Metals From Chinese Smokestacks Are Landing Far Away in the Pacific Ocean
Emissions from coal-fired power plants in China are seeding the North Pacific Ocean with metals including iron, a nutrient important for marine life, according to new a new study. The authors say the particles, borne on long-distance winds, could alter the balance of carbon in the atmosphere, or change the ocean ecosystem, though it’s unclear whether it would be for better or worse. The study was published last week in the Proceedings of the National Academy of Sciences.
The study shows that winds blowing from Asia toward North America carry emissions from Chinese power plants and other human sources to the surface waters of the North Pacific Ocean. Peak measurements show that early 60 percent of the iron in one vast swath emanates from smokestacks.
“We know these power plants are putting lots of carbon dioxide into the atmosphere,” said lead author Paulina Pinedo-Gonzalez, a postdoctoral researcher at Columbia University’s Lamont-Doherty Earth Observatory. “This is the first study to show that they’re also putting a lot of iron into the ocean.” Iron is a key limiting factor for marine plant growth—the base of the food chain—for about one-third of the world’s oceans. That includes this region, so that means the iron could be increasing the amount of photosynthetic algae that take up carbon from the air. “It’s a big deal to see that you’re adding all that iron to parts where it might make more algae grow, and suck up some of that carbon dioxide that we are producing,” she said.
Crew and scientists aboard the Marcus G. Langseth prepare to sample the surface of the north Pacific Ocean for metals. (Randi Bundy)
While wind-blown mineral dust from deserts has long been considered an important source of iron to open ocean waters, previous studies have come up with widely divergent estimates about how much iron is carried from land to the ocean, especially from human sources. The new study shows that human activities contribute an unexpectedly high amount to this region.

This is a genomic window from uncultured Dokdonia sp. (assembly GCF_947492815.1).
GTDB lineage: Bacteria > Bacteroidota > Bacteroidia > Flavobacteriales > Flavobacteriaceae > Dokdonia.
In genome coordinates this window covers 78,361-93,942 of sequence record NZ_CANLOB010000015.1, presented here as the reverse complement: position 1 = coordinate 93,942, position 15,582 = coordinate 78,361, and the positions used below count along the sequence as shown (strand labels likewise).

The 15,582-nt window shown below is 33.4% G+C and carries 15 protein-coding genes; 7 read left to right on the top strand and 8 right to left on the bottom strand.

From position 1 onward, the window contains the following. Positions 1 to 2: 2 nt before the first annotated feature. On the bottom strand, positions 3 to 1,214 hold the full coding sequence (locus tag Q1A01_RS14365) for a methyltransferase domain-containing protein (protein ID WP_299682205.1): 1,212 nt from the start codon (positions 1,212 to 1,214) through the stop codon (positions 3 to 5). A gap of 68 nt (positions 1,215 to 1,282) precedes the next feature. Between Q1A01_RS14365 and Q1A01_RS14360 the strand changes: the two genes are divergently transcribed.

During a 17-day research cruise on the Lamont-Doherty research vessel Marcus G. Langseth, the team measured metals in samples of surface seawater in a remote region hundreds of miles north of Hawaii, about midway between Japan and California. The region is downwind of industrial emissions in east Asia. The team took samples along a north-south transect at latitudes between 25 degrees and 42 degrees north. They found peak iron concentrations in about the middle. The peak concentrations are about three times greater than background ocean measurements, the study shows.
Lead author Paulina Pinedo-Gonzalez tends to instruments that track seawater conductivity, temperature and depth. (Nicholas J. Hawco)
The scientists also found elevated lead concentrations coinciding with the iron hot spots. Other research has shown that most lead at the ocean surface comes from human sources, including cement plants, coal-fired power plants and metal smelters. The scientists ruled out upwelling from the deep ocean as a source by testing water at greater depths. Moreover, the metals in the seawater samples bear telltale isotopes pointing to Chinese industrial sources.
The study may have wider implications for marine life: Human-sourced fertilization with iron or other nutrients could alter the ecosystem. “You move around one factor, and maybe that has consequences for something else that you didn’t predict, said Pinedo-Gonzalez.
“Iron-containing particles released during coal burning impact algae growth in the ocean, and therefore the entire ecosystem, for which algae form the base of the food chain,” said study coauthor Seth John, of the University of Southern California. He said that in the short term, the iron might seem to be beneficial, because it stimulates phytoplankton growth, offsetting some of the carbon dioxide released during coal burning. But he said, iron and other metals “could help some marine life thrive while harming other life. There are inevitable tradeoffs when the ocean water’s chemistry changes.”
Other coauthors are based at the University of Washington; Massachusetts Institute of Technology; the National Oceanography Center of the United Kingdom; and the University of Hawaii at Manoa. The research was supported by the Simons Foundation.
Adapted from a press release by the University of Southern California.